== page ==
UK Release Date: 9th July 2018
Runtime: 103 minutes
Director: Peter Landesman
Writer: Peter Landesman
Starring: Liam Neeson, Diane Lane, Marton Csokas, Tony Goldwyn, Bruce Greenwood, Maika Monroe, Michael C Hall, Ike Barinholtz, Julian Morris
Synopsis: The story of the eponymous FBI veteran, who passed information to journalists during the Watergate Scandal, given the nickname Deep Throat.
At first glance, Mark Felt: The Man Who Brought Down the White House might not seem like the most obvious 21st century project for Liam Neeson. This protagonist is as soft-spoken and restrained as Neeson himself and, when he meets someone in an empty multi-storey car park, he gives them a file of government secrets rather than a punch to the jaw. However, Neeson’s modern oeuvre can be defined by its focus on good men who are thrust into questionable actions by their circumstances, and that’s a description that perfectly encapsulates Felt – the FBI “lifer” who would later turn against his own government by leaking Watergate secrets to the press and earning himself the notorious alias of Deep Throat.
We meet Felt – a reliable, morally steadfast man compared to a loyal Golden Retriever – immediately following the death of J Edgar Hoover. When Assistant Attorney General Patrick Gray (Marton Csokas) is hired as his replacement rather than Felt, the experienced FBI man immediately smells a rat. This coincides with the shadowy beginnings of what would become the Watergate scandal and sends the previously tight-lipped Felt into the arms of Time journalist Sandy Smith (Bruce Greenwood) and the Washington Post‘s Bob Woodward (Julian Morris).
The subject matter of Mark Felt is intriguing, despite the very well-worn tale of Watergate having been told in movie form on numerous occasions. The shift of focus to Felt is an interesting one, but writer-director Peter Landesman struggles to find a way to tell the story differently. Indeed, he instead packs in an underbaked and not particularly interesting subplot involving Felt’s wayward daughter Joan (Maika Monroe), who may or may not be linked to a cell of leftist agitators. Equally short-changed is Diane Lane as Felt’s wife, who appears only to deliver a series of monologues. She’s brilliant in the brief flashes she is given and the lack of time afforded to her is perhaps the movie’s biggest missed opportunity.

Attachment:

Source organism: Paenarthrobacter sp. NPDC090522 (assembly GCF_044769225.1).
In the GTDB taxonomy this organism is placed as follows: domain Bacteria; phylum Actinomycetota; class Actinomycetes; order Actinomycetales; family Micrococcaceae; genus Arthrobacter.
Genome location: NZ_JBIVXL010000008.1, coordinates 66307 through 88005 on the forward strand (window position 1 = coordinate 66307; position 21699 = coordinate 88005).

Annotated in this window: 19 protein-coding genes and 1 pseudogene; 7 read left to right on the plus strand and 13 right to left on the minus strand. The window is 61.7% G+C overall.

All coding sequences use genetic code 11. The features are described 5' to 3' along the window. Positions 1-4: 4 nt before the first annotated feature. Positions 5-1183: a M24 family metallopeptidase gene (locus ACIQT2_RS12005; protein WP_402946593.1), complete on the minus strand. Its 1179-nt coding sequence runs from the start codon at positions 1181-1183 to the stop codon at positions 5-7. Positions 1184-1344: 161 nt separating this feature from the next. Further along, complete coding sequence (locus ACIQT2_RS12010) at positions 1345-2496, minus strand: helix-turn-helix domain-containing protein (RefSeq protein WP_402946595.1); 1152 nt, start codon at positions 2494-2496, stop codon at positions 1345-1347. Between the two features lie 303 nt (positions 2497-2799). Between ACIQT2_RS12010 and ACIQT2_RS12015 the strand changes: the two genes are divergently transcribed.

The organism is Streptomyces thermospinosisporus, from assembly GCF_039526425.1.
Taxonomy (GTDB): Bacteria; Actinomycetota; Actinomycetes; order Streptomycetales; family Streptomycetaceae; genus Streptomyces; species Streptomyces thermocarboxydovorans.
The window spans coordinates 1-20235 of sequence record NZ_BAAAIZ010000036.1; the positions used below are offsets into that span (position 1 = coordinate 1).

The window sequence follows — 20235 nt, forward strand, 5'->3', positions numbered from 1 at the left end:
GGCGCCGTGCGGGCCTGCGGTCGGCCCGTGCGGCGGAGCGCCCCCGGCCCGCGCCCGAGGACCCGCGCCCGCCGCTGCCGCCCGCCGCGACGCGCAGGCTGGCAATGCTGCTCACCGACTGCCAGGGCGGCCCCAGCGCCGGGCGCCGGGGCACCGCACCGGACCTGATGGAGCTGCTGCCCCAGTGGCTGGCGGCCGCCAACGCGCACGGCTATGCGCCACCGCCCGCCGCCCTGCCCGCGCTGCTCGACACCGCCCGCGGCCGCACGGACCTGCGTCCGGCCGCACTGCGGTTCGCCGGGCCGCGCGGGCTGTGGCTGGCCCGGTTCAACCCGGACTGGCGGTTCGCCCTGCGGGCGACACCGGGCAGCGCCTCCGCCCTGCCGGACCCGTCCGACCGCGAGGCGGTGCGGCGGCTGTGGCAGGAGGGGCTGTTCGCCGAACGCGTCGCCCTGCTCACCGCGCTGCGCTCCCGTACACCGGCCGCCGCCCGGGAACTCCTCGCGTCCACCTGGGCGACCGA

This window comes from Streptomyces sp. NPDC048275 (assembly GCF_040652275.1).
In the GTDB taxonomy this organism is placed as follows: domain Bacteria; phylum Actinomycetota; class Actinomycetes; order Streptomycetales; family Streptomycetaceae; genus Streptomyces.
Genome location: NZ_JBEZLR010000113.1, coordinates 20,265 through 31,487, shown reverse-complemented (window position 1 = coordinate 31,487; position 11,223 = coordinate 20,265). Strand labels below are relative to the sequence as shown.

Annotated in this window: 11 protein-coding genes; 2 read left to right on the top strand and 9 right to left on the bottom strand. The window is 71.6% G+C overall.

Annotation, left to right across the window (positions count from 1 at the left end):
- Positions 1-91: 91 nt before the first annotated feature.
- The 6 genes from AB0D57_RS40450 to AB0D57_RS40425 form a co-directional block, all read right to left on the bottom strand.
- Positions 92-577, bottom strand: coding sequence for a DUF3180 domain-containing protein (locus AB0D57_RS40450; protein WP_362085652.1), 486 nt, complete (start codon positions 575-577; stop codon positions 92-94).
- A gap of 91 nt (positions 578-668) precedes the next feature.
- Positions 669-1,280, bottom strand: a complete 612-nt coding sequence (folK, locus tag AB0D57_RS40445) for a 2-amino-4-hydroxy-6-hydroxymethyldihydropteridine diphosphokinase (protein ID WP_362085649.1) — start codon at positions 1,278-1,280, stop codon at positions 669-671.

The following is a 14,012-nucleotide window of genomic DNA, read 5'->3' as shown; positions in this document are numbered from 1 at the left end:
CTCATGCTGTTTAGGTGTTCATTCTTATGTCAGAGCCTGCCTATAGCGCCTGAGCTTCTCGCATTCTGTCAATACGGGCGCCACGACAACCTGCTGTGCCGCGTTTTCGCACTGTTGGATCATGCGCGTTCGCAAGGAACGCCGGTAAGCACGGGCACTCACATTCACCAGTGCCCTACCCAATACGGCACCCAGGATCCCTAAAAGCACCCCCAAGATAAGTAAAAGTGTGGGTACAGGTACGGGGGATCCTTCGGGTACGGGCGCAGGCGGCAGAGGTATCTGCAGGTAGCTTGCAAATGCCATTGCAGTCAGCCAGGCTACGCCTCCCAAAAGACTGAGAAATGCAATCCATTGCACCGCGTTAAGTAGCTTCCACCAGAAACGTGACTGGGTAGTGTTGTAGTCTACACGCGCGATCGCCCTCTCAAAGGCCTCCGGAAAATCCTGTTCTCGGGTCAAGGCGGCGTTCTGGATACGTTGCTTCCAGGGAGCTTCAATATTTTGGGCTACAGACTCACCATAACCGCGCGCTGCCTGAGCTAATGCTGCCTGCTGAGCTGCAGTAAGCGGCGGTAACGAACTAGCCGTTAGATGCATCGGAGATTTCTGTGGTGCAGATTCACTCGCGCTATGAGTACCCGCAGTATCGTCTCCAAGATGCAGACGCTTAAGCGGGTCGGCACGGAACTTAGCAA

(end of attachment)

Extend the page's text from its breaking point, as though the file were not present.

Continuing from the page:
Neeson, however, is precisely as competent and engaging as audiences have come to expect, bringing his presence and gravitas to a complicated role. Felt knows how to play the game and chooses his every word carefully, concealing his own duplicity while also trying to ensure that the FBI continues its investigation into Watergate, despite pressure from the White House. Surprisingly, the final flourish that leads to Nixon stepping aside is somewhat under-played and rolled into a rushed third act that also brings in Felt’s retirement and a reunion with his daughter.
This is a movie that has all of the constituent parts of a compelling prestige drama, but simply lacks the flair to bring it all together into an enjoyable package. Compared to the exhilarating machinations of Steven Spielberg‘s The Post, it feels like a rather minor take on one of the most significant periods of time in recent American history. Somewhat ironically given Felt’s vulgar moniker, this is a shallow depiction of the crumbling corridors of power.
Nothing on the disc I had for review.
Pop or Poop?
Despite a good Liam Neeson performance and some prime political material, Mark Felt is a rather tedious drama that treads a familiar path rather than finding a different angle to explore. A stellar supporting cast is not enough to elevate Peter Landesman’s muddled, mediocre script.
Do you agree with my review? Let me know in the comments section.
Mark Felt: The Man Who Brought Down the White House is available on DVD everywhere in the UK now courtesy of Vertigo Releasing.